- electroscope—an instrument used for detecting very small charges of electricity as by the repulsion between electrically charged strips of gold foil or other foil
- ether—an invisible substance postulated as a pervading space and serving as a medium for the transmission of light waves and other forms of radiant energy
- glavanometer—an instrument for detecting and measuring a small electric current
- hard x-ray—one that was produced from a tube which has an extremely high vacuum, more penetrating rays
- hempen—tough fibers of a plant of the nettle family
- induction coil—an apparatus made up of two magnetically coupled coils in a circuit in which interruptions of the direct-current supply to one coil produce an alternating current of a high potential in the other
- lodestone—a strongly magnetic variety of the mineral magnetite
- phial—a glass sphere
- potential—the relative voltage or degree of electrification at a point in an electric circuit or field as referred to some other point in the same field or circuit
- resinous—type of charge obtained from rubbing rubber or rubber-like material
- soft x-rays—those produced from a tube of slightly lower vacuum, less penetrating rays
- transparency—the ability of a substance to block x-rays
- vitreous—the type of charge obtained from rubbing glass or glass-like materials
- vortex—a whirling mass forming a vacuum at its center into which any thing caught is drawn into motion
- x-ray—an electromagnetic ray or radiation of very short wave length, produced by the bombardment of a metal by a stream of electrons, as in a vacuum tube
Baker, George F., Ršntgen Rays, New York: Harper and Brothers, Pub., 1899. (Contains original papers of Ršntgen, Stokes, and Thompson along with a short biographical sketch of each.)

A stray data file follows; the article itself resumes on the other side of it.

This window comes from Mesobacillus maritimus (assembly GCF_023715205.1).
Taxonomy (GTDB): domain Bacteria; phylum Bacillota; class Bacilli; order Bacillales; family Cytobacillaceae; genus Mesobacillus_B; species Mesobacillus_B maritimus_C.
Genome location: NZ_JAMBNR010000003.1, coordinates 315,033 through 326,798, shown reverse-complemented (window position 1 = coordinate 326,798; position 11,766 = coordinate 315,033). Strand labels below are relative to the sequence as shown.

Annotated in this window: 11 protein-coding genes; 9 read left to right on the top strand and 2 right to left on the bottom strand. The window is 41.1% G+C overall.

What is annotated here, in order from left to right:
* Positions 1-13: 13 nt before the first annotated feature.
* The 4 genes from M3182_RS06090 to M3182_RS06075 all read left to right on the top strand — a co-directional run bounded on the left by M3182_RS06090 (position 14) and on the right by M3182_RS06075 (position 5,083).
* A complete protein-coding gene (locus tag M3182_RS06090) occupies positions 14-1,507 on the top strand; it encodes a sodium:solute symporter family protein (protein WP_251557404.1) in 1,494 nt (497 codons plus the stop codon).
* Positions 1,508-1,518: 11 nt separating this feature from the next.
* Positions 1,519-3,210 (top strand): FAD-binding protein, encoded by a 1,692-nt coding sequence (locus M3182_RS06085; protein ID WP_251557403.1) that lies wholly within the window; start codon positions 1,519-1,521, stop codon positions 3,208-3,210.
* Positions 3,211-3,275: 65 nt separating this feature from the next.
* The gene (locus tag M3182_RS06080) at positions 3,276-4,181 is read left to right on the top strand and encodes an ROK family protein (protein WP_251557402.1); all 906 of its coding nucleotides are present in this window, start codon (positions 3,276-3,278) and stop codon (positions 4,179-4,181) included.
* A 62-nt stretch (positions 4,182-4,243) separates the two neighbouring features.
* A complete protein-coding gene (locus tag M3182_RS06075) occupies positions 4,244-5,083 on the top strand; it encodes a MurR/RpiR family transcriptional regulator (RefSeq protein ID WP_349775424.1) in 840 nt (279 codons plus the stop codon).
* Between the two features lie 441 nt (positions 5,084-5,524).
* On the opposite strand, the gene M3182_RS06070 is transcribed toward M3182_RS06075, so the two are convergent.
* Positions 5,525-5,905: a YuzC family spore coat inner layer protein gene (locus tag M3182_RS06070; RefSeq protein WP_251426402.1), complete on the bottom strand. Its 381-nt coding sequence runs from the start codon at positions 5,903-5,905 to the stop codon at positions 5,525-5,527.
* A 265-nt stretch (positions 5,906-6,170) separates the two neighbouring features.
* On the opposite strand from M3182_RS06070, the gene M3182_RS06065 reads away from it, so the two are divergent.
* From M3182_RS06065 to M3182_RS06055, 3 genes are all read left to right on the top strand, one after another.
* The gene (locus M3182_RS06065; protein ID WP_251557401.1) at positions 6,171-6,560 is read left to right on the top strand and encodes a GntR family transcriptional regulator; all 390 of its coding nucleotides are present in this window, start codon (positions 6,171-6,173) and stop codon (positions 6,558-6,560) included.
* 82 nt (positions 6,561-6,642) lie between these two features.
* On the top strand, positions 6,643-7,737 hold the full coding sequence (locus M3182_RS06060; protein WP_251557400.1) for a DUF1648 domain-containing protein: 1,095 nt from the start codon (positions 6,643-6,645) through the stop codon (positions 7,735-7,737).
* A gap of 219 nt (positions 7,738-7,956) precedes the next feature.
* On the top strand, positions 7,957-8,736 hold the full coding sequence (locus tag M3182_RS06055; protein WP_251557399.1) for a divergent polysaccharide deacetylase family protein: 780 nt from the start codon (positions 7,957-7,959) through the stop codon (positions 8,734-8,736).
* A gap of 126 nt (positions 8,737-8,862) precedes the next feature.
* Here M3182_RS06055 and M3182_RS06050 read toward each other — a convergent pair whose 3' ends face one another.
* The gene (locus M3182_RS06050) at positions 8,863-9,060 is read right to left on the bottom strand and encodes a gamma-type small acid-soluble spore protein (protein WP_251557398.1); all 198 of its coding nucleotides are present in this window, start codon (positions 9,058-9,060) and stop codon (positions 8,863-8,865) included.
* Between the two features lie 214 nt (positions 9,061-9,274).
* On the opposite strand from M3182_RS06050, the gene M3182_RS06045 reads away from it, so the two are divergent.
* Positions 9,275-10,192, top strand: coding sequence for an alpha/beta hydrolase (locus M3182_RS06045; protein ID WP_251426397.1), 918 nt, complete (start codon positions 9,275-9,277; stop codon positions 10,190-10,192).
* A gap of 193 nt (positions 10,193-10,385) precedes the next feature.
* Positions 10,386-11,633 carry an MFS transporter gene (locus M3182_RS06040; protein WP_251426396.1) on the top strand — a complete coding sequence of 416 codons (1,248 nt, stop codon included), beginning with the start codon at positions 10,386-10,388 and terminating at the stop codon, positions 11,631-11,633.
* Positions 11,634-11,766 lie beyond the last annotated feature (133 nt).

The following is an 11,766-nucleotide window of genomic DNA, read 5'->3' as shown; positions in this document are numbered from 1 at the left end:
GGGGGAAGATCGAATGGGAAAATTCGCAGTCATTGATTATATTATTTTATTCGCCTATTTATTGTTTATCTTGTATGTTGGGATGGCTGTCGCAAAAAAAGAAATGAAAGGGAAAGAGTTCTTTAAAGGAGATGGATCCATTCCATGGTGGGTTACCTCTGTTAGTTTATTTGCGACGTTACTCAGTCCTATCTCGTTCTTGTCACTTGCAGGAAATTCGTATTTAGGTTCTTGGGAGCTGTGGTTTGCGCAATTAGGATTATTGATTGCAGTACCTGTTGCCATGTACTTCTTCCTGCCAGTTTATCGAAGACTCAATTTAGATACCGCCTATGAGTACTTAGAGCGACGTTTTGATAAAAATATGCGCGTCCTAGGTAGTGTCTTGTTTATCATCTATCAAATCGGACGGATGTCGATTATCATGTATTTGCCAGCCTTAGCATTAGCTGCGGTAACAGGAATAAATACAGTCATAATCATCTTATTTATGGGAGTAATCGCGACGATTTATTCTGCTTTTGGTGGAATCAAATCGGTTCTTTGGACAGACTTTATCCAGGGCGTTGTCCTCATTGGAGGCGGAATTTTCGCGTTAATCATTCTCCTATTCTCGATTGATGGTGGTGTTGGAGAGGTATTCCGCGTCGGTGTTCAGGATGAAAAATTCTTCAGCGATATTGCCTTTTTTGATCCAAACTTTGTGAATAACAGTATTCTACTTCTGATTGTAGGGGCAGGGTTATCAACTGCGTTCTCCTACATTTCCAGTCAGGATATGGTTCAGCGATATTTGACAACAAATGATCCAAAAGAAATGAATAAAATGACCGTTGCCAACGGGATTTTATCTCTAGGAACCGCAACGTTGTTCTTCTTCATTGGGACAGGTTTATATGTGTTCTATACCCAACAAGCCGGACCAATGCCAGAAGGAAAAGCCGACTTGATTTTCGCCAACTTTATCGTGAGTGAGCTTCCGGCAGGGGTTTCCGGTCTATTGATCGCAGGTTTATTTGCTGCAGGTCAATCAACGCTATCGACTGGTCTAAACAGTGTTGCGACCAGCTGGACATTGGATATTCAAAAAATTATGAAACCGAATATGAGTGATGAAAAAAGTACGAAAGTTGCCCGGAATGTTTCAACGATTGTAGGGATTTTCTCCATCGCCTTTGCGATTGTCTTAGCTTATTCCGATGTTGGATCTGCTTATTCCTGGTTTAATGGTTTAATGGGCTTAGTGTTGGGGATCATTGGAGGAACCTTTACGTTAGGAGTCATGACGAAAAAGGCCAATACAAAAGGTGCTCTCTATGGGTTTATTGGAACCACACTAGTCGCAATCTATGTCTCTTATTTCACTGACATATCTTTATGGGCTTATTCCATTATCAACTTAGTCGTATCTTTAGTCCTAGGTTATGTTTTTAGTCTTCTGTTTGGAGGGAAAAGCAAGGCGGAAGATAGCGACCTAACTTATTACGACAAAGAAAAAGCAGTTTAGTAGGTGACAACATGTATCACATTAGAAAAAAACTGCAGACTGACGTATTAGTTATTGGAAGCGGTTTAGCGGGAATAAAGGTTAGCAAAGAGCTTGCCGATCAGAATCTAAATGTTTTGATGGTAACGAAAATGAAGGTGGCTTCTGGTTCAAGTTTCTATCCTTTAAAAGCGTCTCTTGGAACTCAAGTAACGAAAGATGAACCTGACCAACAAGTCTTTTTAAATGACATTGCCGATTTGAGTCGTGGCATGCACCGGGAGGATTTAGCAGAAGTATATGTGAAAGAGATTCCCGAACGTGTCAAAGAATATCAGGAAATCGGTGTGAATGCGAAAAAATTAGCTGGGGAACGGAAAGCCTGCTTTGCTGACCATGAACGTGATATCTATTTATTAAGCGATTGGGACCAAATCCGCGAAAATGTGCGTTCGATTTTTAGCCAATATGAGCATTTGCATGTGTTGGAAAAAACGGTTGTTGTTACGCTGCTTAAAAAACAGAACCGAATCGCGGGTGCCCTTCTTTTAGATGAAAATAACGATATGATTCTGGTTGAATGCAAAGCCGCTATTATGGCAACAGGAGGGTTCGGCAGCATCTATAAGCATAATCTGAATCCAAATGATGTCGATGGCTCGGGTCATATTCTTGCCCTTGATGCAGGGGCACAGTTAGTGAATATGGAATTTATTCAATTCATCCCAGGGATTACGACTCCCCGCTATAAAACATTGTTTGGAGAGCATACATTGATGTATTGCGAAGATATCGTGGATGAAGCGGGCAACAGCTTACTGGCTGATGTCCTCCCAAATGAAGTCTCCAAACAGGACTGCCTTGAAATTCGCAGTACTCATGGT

Bowers, Brian. X-Rays and Their Discovery. London: Her Majesty’s Stationary Office, 1970. (Describes the history of Ršntgen, x-ray tube improvements, medical applications and non-medical applications.)
Crane, Augustus. “The Research Trail of the X-Ray,” Classical Descriptions in Radiology, (Andre J. Bruwer, ed.), Springfiled, Illinois: Charles C. Thomas, 1964, pp. 3-22. (Article provides historical perspective on events which lead to the discovery of x-rays.)
Crowther, J.G. A Short History of Science. London: Methuen Educational Ltd., 1969, pp 151-161. (Traces development of electricity from antiquity through Thompson and discovery of the electron.)
Evans, William A. “American Pioneers in Radiology,” The Science of Radiology. (Otto Glasser, ed.), Springfield, Illinois: Charles C. Thomas, 1933, pp 22-38. (Series of names and locations of early x-ray usages in the United States.)
Glasser, Otto. “Wilhelm Conrad Ršntgen,” Classical Descriptions in Radiology. (Andre J. Bruwer, ed.), Springfield, Illinois; Charles C. Thomas, 1964, pp 23-46. (Shorter version of his book.)
Glasser, Otto. “Wilhelm Conrad Ršntgen and The Discovery of the Ršntgen Ray,” The Science of Radiology. (Otto Glasser, ed.), Springfield, Illinois: Charles C. Thomas. 1933, pp 1-14. (Also a short synopsis from his book.)
Dibner Bern. The New Rays of Professor Ršntgen. Norwalk, Connecticut: Burndy Library, 1963. (Excellent review of the history of x-ray discovery.)
Holland, Charles Thurston. “X-Rays in 1896,” Classical Descriptions in Radiology, (Andre J. Bruwer, ed.), Springfield, Illinois: Charles C. Thomas, 1964, pp 70-84. (Article describes how this doctor used x-rays in his practice in 1896.)
Hurd, D.L. and Kipling, D.L. The Origins and Growth of Physical Science, Volume Two. Baltimore: Penguin Books, 1958, pp 254-285, 319-338. (Contains sections on Hertz, Faraday and Ršntgen.)
Jeans, Sir James. The Growth of Physical Science. New York: Macmilliam Company, 1948, pp 276-283, 301-310. (Limited since information is scattered throughout the book.)